Avian Aqua Miser: Automatic, poop-free chicken waterers


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Chicken growth rate

Chickens roostingWe keep a close eye on our flock, and I've started noticing that chickens don't hatch from the egg and grow steadily until they reach full size.  Instead, just like humans, they go through a series of growth spurts.

My obsessive note-keeping on feed conversion rates as we slaughtered our broilers confirmed my observation.  Just like last year, I got the best feed to meat ratio from birds just shy of or right at 12 weeks.  As our pullets and cockerels reached the end of their third month of life, they were growing so fast that I felt like I could see a difference in size every day.  Just a week later, though, the chickens hadn't grown at all, which set my feed to meat ratio plummeting.  No wonder heritage breed broilers were traditionally slaughtered at or before 12 weeks --- that's simply the economical way to raise them.

Chicken growth rate

After extensive internet searching, I compiled the data above, showing the growth rate of various breeds of chickens over time.  Cornish Cross, of course, is the primary commercial broiler breed, Paraiso Padres is a Brazilian broiler, and ISA is a commercial brown egg layer.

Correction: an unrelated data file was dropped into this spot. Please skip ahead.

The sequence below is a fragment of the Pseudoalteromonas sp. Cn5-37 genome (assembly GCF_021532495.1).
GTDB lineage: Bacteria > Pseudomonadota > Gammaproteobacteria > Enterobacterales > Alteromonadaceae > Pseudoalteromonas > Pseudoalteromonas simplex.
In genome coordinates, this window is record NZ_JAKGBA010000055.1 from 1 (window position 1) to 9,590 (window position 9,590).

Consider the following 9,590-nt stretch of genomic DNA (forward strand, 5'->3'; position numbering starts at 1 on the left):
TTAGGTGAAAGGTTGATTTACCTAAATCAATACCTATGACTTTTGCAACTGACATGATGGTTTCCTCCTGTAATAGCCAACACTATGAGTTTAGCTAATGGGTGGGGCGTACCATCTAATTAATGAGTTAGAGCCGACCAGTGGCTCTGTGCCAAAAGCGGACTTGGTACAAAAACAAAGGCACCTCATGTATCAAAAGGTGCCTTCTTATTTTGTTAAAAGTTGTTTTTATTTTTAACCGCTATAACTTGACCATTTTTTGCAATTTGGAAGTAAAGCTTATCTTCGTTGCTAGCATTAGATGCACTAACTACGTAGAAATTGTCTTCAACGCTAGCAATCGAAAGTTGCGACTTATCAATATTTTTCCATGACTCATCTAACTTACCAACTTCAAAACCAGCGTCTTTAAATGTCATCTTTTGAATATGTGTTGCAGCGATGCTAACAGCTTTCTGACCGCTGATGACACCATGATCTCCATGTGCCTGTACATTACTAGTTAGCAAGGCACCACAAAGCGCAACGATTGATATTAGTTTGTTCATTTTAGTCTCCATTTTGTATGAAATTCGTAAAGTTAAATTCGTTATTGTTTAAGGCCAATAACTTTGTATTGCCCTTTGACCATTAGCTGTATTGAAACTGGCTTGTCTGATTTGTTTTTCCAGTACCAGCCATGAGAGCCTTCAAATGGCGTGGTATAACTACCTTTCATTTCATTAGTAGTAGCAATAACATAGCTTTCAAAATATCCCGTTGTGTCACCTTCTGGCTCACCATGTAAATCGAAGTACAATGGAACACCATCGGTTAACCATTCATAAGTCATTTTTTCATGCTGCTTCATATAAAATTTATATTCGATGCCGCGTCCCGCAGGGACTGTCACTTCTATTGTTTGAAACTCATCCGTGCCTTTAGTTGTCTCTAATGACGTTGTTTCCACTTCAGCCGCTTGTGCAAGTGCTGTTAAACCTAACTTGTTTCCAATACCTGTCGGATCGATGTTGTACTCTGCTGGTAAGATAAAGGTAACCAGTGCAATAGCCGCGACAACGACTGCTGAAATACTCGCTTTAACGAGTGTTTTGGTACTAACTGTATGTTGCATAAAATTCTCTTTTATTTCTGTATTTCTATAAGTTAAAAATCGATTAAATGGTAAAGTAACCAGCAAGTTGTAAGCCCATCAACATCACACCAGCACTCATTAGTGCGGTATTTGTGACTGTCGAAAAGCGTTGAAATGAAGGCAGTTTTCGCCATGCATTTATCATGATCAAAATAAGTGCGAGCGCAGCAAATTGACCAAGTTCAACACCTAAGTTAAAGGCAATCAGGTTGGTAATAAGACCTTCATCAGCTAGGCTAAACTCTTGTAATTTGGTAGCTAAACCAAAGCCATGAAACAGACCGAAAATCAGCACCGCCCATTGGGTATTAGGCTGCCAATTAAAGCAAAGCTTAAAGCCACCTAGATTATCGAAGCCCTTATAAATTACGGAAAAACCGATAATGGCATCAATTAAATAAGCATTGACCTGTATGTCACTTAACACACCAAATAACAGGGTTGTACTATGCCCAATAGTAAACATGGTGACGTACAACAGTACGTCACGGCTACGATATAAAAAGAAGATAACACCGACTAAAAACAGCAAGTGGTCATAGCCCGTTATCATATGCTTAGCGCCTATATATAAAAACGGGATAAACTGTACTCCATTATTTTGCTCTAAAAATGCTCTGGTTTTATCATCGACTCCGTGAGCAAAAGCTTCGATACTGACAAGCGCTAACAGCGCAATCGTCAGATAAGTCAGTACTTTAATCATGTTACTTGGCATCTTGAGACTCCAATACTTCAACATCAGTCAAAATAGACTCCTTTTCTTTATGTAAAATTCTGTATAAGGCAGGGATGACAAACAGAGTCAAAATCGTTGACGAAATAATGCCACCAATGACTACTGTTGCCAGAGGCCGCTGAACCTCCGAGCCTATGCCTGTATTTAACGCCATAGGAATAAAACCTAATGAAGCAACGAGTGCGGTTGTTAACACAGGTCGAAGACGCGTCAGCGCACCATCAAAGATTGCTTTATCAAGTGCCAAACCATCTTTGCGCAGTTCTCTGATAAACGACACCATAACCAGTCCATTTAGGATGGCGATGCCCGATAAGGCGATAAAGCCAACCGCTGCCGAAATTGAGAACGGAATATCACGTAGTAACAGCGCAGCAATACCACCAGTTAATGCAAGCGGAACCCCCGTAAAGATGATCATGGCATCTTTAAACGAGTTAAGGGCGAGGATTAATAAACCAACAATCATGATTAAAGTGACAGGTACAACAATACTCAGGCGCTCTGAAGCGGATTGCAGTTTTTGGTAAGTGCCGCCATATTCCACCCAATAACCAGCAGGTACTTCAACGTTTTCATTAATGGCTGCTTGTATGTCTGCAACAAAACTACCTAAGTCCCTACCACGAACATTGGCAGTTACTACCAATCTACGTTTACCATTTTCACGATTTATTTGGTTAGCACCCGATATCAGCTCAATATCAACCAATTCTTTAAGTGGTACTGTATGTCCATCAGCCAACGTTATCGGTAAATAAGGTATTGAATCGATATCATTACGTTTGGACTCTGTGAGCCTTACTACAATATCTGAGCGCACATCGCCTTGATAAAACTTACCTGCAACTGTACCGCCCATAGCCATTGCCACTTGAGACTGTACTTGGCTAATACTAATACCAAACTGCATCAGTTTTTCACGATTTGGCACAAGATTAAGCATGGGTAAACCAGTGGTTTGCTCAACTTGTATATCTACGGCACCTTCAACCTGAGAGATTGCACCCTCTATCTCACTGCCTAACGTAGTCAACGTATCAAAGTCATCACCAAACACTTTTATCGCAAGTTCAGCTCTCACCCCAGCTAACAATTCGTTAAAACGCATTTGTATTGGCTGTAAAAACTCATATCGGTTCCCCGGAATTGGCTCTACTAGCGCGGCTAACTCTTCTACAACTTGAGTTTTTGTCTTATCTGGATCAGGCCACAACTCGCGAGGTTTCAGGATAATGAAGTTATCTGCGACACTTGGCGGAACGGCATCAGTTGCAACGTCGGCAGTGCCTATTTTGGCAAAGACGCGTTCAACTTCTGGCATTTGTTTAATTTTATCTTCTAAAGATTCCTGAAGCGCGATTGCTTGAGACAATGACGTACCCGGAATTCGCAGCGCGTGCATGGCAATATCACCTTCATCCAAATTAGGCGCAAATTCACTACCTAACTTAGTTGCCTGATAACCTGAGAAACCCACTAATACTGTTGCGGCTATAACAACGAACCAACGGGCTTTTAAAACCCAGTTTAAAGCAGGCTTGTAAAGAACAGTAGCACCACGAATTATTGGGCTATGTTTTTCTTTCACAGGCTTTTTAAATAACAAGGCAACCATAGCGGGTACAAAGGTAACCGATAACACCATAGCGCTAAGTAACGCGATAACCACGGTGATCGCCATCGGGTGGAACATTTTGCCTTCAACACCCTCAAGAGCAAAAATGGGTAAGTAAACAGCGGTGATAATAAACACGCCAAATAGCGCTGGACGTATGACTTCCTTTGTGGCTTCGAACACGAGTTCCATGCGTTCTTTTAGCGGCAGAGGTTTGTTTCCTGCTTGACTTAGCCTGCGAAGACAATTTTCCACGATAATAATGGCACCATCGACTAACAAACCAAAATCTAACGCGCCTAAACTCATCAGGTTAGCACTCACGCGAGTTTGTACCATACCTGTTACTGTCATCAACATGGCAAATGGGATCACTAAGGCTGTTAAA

Chicken tractorWhat I found interesting about the chart is that you see the growth curve peak at 6 to 10 weeks for each type of chicken.  This is why the big chicken farmers kill their broilers at 6 weeks --- their chickens have reached the peak of their growing curve and will probably start eating more feed for each pound they put on in the future.  Of course, with heritage breeds (and especially if growing layers for meat), you have to weigh the con of lower feed to meat conversion rate with the pro of a heavier bird that's more worth your while to slaughter and dress.

What I don't know is when (or if) further growth spurts occur, and whether if we waited until the traditional fryer age (14 to 20 weeks), grain conversion efficiency would rebound.  I suspect that people grew chickens to the fryer stage not for efficiency, but to allow the characteristics of individual birds to become clearer so that they could cull  those they were less interested in from the flock, but perhaps chickens go through another growth spurt?

Our chicken waterer makes raising broilers a breeze, cutting daily chore time in half.


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I am curios how a bird like a jersey giant would "weigh" in in the chart?
Comment by David L at noon on Wednesday, August 3rd, 2011
Interesting question. I suspect they'd line up with other heritage breeds --- even though they get big, my understanding is that Jersey Giants don't grow any faster than other non-Cornish Cross. However, I don't have any personal experience with them and would love to hear from someone who does.
Comment by anna Wednesday afternoon, August 3rd, 2011






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